Two, Three, Many Protests...But All On the Same Night?
George W. and his new friends in the leadership of the New York State Republican Party gathered at a fund raising dinner in mid-town Manhattan October 5th. They were all there: George W. Bush, George Pataki, Rudolf Giuliani, Al D'Amato and the rest of the bunch of thugs. About 2,000 people attended the event and raised over $2 million for the candidate who already has obscene amounts of money in his campaign chest. It was, in fact, a rather disgusting display of some of this country's most dangerous men.
Outside, placed across the street by the New York City Police Department, people active in a number of movements gathered to raise their voices in protest. There must have been at least three hundred people, which is certainly not bad these days. Energy was high, lots of chanting, good banners and posters...all the markers of a good demonstration. And as I moved through the crowd everyone seemed to be pleased to be there and glad to be part of the protest.
But there was a problem, and as I see it, a major problem. This was not a unified effort articulating our opposition to the policies and practices of the Republican Party in this state and nationally. Instead, five groups each put together their own separate protest. In the space of one city block there were five distinct groups: ACT-UP addressing AIDS polices of both Pataki and Bush; NYC NARAL (National Abortion Rights Action League) pointing out Bush's strong anti-abortion positions; the Campaign to End the Death Penalty protesting both the Texas and New York governor; a NYC based group calling for an end to the State's draconian Rockefeller drug laws; and two unions of state employees demanding better contracts from Pataki.
No doubt about it...it was good to see that each of these groups could mobilize folks and put together a public protest on short notice. And yet even with a "common enemy" our forces were not able to present a unified voice. I can't swear on this, but I'll bet that there was not even an effort to discuss a more coherent approach to the evening's protest. Each group did it's separate outreach and made their own plans. I know I got email announcements about three of the planned protests...and none of them made any reference to other folks coming out at the same time.
What I found particularly upsetting was that it seemed as if most of the people at the demonstrations were feeling fine, happy for the opportunity to raise their voice on the issue they felt most strongly about, and not concerned about the separation between the various groups. The difference in the issues being addressed was highlighted by the Police Department's creation of separate pens for each group. To move from one issue to another...and I know I was not the only person there who actually cares about all of these issues! ...people had to go in and out of a series of police barricades.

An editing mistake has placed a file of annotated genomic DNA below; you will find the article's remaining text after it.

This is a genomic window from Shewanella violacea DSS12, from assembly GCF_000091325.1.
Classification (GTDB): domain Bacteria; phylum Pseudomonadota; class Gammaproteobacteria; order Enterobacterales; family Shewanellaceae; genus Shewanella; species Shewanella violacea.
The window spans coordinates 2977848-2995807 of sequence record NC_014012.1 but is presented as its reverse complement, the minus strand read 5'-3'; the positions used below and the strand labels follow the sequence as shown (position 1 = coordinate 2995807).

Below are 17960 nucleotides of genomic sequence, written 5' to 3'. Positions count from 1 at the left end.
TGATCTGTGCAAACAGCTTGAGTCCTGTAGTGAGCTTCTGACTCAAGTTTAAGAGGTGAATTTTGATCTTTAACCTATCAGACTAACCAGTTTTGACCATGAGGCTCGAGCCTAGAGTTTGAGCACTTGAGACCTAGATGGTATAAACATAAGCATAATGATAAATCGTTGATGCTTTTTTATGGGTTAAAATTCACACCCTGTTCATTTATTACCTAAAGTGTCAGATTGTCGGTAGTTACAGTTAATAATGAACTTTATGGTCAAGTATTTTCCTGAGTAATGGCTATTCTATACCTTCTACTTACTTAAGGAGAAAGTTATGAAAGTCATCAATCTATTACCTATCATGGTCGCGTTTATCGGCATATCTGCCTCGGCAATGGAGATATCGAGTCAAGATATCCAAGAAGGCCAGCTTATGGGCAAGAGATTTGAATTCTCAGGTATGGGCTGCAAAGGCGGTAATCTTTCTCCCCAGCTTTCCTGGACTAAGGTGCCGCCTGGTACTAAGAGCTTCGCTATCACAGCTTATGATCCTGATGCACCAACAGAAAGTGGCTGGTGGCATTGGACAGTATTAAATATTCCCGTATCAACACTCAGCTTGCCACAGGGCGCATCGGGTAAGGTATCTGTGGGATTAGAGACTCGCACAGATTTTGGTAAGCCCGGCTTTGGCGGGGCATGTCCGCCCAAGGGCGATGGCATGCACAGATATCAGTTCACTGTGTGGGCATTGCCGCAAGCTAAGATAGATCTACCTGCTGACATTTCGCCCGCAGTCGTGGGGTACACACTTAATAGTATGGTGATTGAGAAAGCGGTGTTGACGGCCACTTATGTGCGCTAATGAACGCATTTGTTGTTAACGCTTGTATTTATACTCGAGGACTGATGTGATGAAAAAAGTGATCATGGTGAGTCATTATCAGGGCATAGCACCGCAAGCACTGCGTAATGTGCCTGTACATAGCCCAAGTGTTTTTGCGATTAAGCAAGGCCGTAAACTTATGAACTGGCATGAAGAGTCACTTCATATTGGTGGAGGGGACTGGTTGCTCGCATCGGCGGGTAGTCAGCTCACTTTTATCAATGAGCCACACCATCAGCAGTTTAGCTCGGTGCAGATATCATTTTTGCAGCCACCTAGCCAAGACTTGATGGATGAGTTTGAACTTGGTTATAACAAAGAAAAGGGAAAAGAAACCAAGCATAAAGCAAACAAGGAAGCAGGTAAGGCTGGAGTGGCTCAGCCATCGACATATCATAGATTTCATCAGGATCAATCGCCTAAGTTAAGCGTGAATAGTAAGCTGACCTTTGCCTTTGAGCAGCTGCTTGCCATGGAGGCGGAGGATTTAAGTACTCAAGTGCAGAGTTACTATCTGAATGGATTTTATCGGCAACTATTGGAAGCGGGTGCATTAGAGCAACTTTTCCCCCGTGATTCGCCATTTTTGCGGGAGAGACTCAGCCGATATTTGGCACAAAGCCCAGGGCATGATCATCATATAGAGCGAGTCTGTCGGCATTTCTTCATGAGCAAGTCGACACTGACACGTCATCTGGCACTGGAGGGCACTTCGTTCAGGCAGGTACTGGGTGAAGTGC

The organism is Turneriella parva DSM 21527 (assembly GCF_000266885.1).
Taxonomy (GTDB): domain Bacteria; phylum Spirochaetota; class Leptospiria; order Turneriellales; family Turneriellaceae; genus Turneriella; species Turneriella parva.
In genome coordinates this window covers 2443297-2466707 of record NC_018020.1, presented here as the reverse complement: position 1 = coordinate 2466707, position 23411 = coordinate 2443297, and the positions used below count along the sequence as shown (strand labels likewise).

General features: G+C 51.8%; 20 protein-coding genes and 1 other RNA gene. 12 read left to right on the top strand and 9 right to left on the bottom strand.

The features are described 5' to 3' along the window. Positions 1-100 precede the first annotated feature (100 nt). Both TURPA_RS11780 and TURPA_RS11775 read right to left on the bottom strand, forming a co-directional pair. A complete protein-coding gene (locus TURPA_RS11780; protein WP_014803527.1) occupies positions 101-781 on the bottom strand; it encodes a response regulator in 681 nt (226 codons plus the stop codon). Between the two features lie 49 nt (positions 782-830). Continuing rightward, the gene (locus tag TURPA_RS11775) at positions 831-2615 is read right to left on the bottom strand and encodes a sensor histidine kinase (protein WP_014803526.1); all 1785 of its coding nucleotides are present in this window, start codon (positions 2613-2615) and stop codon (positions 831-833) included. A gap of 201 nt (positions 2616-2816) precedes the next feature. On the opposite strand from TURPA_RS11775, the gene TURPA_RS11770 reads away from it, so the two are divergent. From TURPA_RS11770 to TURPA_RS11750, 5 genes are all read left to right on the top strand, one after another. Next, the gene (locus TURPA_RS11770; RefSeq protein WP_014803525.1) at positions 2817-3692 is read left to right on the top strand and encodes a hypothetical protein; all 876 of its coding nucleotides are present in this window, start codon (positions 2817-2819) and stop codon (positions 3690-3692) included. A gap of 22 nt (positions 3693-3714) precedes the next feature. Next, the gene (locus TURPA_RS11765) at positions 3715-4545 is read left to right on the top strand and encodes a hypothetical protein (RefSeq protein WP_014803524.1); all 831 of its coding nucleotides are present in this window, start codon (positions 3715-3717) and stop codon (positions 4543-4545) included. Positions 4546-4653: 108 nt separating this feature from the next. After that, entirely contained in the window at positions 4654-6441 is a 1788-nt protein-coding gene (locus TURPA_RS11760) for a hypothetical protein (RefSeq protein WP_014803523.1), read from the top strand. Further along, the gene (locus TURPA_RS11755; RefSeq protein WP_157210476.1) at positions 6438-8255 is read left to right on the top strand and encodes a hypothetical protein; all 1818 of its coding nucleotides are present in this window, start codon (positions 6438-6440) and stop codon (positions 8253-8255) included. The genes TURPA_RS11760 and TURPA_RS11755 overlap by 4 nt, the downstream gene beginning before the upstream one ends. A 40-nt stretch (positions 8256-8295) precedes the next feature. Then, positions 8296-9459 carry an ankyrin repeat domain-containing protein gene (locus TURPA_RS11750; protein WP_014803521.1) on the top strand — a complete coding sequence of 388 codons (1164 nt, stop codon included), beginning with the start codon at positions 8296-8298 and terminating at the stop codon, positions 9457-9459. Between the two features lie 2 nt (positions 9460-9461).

There is plenty to be upset about when it comes to the ways the police in this city now handle any public protest. Yet I couldn't help but feel as if we had given the police the go-ahead to keep us separated. Indeed, the separations we create amongst ourselves not only dilutes our message but to some degree make it possible for the police to take their steps to keep us even further apart.
I know each group wants to make sure their issue is heard, that their concerns are not lost in a protest effort that defines the broad issues without focusing on the particulars. Well, that's more than reasonable. But do we always have to chose one or the other?
This may sound hopelessly optimistic, but I cling to the notion that there must be a way for us to work together, to explain what ties us to one another, to articulate what we have in common AND call attention to specific struggles.
In fact, I see this as one of the greatest challenges facing leftists today. (To put this very simply, by leftist I mean someone who understands the need for systemic change in virtually all of the institutions and structures of our lives, someone who knows the struggles against different oppressions are linked to one another.) The challenge is this: can we build a unified movement that focuses on specific problems/struggles/constituencies when that's needed and at the same time offers a comprehensive analysis that, among other things, allows for and encourages a much greater degree of cooperation.
If you've read some of my previous commentaries you might have noticed a theme emerging. Yes, I am deeply troubled by the state of the left in this country. When do we move beyond what keeps us apart? What steps do we need to take to support each other and, on an even larger scale, to base our decisions about tactics and issue-focus on a comprehensive analysis?
I will keep going to and help organize as many of these protest activities as I can get to. There is certainly plenty to protest. But if our protests are always focused on the most narrow definition of our struggles we will never be strong enough to be heard...let alone to make a difference. And when all is said and done, isn't changing things what we really want?
Leslie Cagan: Decades long organizer in a board range of peace and social justice movements, Leslie is presently involved in struggles to defend Open Admissions at the City University of New York (CUNY). She is a co-chair of the National Committees of Correspondence and is on the board of the Astraea National Lesbian Action Foundation. Leslie is also part of the growing effort to re-invigorate a left/progressive presence in the lesbian/gay/bi-sexual/transgender movement.